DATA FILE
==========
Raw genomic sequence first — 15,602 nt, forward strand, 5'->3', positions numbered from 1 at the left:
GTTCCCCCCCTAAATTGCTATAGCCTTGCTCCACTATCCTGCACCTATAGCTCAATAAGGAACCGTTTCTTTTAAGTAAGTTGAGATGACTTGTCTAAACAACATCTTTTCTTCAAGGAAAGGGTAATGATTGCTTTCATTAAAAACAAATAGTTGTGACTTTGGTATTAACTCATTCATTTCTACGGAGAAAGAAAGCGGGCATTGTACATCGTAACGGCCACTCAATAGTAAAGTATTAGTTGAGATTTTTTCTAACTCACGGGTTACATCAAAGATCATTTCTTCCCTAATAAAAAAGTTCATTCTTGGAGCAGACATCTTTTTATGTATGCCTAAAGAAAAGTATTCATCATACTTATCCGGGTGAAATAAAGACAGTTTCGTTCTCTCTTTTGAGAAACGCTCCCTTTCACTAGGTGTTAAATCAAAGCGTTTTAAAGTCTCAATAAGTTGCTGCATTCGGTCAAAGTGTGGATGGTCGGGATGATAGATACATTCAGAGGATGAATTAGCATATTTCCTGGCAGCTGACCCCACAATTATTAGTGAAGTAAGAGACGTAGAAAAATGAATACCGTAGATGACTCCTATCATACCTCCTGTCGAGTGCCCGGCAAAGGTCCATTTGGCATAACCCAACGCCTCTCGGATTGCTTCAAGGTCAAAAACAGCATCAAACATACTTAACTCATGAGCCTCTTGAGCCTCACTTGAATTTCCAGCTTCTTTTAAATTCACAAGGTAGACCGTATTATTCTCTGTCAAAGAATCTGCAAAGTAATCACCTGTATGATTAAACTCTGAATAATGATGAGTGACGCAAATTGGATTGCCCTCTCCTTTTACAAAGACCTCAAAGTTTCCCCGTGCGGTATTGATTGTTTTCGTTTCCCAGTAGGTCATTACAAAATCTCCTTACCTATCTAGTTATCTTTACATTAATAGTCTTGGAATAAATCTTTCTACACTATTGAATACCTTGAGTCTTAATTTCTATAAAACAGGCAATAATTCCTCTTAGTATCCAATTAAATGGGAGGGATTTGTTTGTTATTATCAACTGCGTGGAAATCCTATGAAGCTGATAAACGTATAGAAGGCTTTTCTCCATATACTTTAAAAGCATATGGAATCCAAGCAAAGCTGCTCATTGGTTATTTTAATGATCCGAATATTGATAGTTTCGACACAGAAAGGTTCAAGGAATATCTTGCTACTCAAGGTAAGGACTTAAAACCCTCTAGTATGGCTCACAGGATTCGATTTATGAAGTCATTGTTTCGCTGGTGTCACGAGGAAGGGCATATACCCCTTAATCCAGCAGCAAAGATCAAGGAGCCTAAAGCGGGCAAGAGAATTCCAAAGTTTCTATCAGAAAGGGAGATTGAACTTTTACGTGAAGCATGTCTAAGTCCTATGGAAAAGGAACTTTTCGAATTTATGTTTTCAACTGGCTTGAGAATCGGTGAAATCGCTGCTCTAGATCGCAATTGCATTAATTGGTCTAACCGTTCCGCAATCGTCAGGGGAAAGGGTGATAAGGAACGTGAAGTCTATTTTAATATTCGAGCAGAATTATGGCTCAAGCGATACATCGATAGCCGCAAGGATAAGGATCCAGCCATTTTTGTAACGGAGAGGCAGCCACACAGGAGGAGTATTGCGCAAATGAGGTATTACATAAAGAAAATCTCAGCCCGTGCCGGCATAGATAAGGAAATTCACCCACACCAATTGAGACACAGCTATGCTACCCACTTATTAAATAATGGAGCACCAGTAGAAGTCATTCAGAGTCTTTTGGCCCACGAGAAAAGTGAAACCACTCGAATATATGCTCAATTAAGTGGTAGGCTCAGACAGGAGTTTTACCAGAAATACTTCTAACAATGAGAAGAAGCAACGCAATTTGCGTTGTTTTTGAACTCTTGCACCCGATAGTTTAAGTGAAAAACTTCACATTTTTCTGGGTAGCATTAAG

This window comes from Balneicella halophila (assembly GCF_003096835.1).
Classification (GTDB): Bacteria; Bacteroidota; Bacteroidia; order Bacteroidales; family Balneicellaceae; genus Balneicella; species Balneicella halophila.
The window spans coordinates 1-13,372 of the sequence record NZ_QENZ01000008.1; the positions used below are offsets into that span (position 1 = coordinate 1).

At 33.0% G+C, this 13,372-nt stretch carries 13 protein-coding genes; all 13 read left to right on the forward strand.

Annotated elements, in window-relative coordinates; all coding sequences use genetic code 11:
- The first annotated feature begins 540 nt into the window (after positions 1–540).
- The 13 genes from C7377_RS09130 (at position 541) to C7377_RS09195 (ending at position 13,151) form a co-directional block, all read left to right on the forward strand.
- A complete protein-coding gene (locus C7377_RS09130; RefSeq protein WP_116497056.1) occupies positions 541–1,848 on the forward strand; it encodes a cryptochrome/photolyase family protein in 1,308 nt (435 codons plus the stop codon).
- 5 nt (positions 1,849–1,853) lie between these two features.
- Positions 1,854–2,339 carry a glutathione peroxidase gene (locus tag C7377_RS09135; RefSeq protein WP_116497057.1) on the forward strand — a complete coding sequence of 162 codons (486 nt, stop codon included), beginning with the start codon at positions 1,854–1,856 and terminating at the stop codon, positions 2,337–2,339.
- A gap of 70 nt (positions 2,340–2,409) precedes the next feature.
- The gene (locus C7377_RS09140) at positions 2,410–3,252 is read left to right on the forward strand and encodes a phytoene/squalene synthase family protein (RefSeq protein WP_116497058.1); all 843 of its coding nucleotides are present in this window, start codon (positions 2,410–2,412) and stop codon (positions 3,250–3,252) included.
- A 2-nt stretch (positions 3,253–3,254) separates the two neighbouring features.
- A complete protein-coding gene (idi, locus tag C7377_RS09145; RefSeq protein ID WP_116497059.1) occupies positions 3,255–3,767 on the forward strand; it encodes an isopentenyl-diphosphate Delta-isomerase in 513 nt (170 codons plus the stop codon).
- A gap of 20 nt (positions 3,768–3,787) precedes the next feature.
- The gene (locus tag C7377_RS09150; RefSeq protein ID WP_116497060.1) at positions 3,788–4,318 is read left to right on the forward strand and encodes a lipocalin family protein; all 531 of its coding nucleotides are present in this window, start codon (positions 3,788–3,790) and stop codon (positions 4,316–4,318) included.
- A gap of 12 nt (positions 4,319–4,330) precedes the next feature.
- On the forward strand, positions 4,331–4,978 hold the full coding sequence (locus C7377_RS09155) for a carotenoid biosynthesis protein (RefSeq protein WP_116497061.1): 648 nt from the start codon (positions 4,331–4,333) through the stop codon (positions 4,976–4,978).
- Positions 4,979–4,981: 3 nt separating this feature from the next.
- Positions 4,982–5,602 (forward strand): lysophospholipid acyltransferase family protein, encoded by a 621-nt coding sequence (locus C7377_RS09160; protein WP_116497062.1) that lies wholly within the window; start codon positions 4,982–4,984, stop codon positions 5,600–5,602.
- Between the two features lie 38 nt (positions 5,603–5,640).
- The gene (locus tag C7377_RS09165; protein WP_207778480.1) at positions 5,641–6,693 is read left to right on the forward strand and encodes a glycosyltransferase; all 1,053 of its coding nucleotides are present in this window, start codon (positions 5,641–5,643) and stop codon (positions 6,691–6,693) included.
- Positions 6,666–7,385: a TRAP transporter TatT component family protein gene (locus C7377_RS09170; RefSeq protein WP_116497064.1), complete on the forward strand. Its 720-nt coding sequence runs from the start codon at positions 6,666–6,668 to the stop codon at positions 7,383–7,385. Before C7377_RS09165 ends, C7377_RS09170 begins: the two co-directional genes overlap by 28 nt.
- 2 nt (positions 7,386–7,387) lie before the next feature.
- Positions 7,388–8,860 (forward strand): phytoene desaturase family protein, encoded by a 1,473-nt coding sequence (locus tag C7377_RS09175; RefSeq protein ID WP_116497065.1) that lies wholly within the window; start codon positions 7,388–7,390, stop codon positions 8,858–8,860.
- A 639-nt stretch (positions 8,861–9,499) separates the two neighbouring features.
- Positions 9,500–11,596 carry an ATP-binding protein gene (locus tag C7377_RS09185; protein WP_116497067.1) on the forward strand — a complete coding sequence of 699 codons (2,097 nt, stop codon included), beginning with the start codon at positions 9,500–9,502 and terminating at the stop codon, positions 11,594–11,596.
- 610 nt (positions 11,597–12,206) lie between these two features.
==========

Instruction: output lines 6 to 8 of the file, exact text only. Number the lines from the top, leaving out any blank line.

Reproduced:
At 33.0% G+C, this 13,372-nt stretch carries 13 protein-coding genes; all 13 read left to right on the forward strand.

Annotated elements, in window-relative coordinates; all coding sequences use genetic code 11:
- The first annotated feature begins 540 nt into the window (after positions 1–540).